Maybe I'm just too new the the software world, I don't know. But the software world is pretty new itself. We'll see how it plays out, but I hope that the focus is about everyone being well trained and capable of producing stable, consistent sw that solves the customer's problem. Sure, the industry still have it's stars, but if you don't need to have a star to deliver a well made product, I'll be happy. We'll have the tools to be able to manage and monitor the work (not the people!) to ensure that we are doing what we should.
I'm blogging about this in the hope that this will help other people and save them the time that I have wasted tracking this down.
Like I have blogged about before, using labels in html forms is a good thing. It makes the form easier to use, and over all is much nicer. I think that this is especially true for checkboxes and radio buttons.
Now, we are using struts for our app, and as recomended we are using a multibox to manage a group of related check boxes. Now the trouble is that I could not figure out how to add a html label. The spec says that you don't have to use the "for" attribute, but I found that it didn't seem to work this way in IE (works in Firefox of course). And the example that everyone points to didn't use labels.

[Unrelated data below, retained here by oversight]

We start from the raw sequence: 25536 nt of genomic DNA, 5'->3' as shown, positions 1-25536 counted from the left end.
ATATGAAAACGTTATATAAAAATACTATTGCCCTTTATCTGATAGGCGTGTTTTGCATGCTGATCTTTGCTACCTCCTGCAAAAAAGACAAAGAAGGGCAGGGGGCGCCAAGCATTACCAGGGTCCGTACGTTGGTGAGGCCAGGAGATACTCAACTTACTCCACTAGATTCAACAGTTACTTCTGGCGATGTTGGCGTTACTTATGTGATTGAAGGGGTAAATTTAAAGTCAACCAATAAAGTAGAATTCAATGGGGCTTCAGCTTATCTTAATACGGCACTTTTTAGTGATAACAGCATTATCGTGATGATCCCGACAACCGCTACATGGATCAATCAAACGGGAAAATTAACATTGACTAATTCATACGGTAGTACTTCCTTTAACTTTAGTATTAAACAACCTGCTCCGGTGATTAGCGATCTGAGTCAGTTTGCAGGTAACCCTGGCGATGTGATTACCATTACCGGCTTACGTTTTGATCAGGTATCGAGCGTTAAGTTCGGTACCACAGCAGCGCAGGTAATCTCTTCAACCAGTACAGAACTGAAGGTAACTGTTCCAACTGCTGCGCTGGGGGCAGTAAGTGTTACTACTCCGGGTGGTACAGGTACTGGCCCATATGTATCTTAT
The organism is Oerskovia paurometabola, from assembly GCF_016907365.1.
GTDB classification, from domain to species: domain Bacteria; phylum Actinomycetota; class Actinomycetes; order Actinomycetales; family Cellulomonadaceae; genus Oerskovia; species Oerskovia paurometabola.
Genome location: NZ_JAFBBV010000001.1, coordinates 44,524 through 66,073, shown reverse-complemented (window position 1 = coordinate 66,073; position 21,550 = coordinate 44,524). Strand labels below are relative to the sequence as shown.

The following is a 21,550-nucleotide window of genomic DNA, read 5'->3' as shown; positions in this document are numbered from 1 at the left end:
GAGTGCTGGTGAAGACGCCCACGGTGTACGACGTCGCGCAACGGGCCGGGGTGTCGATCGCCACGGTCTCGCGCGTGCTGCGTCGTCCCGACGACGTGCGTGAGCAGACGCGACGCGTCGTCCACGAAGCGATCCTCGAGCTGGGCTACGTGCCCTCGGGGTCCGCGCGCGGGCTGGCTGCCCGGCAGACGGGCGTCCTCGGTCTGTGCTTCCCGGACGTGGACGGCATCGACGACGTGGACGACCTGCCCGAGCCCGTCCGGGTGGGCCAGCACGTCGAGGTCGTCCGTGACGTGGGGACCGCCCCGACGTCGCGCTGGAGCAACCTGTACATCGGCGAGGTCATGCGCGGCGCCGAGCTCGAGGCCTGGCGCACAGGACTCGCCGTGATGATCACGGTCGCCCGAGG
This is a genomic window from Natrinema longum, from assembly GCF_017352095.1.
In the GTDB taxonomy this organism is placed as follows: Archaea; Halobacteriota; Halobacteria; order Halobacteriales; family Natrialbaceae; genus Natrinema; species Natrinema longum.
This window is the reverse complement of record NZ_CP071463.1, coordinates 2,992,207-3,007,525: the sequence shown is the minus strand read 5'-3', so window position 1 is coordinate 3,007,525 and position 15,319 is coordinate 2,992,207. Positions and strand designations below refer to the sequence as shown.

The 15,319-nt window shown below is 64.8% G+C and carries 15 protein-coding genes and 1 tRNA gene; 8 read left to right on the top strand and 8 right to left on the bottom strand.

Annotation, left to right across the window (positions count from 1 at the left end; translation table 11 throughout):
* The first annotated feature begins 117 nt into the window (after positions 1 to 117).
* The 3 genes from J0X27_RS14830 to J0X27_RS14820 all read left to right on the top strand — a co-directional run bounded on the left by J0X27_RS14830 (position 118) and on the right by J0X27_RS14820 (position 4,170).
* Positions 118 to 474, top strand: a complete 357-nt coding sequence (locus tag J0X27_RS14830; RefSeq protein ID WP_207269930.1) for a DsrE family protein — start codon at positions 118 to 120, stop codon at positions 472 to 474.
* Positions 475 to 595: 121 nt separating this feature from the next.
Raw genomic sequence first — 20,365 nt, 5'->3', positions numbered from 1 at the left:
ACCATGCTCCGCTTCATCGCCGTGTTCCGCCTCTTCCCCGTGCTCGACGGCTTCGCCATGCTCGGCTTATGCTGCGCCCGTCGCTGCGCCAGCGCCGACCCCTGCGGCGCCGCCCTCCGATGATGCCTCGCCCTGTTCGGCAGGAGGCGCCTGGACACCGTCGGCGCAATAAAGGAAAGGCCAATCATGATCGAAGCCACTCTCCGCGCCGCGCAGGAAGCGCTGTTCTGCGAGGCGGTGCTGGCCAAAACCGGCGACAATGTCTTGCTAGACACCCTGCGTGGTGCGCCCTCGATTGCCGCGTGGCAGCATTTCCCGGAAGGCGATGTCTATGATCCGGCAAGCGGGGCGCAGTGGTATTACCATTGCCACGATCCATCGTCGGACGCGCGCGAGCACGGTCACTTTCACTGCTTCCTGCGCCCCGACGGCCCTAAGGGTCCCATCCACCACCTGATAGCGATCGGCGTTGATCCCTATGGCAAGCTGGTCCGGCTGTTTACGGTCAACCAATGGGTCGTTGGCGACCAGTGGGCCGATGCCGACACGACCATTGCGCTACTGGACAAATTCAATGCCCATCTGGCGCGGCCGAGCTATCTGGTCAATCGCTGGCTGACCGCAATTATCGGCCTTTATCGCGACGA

Now, using the example, for it to work I had to add in a cast and use some java code (not tags!) to get it to work. Here is the modified example:
<logic:iterate id="item" property="items">
<label for="selectedItems.<bean:write name="item" property="label"/>">
styleId='<%="selectedItems." + ((org.apache.struts.util.LabelValueBean)item).getLabel()%>'>
<bean:write name="item" property="value"/>
<bean:write name="item" property="label"/>
The changes are the styleId and the label tags. Not the best experience, but I hope that this will save someone else the time that it has cost me.
Update: I changed the id to point to the label and not the value. The label is more likely to be unique on the page. My bad.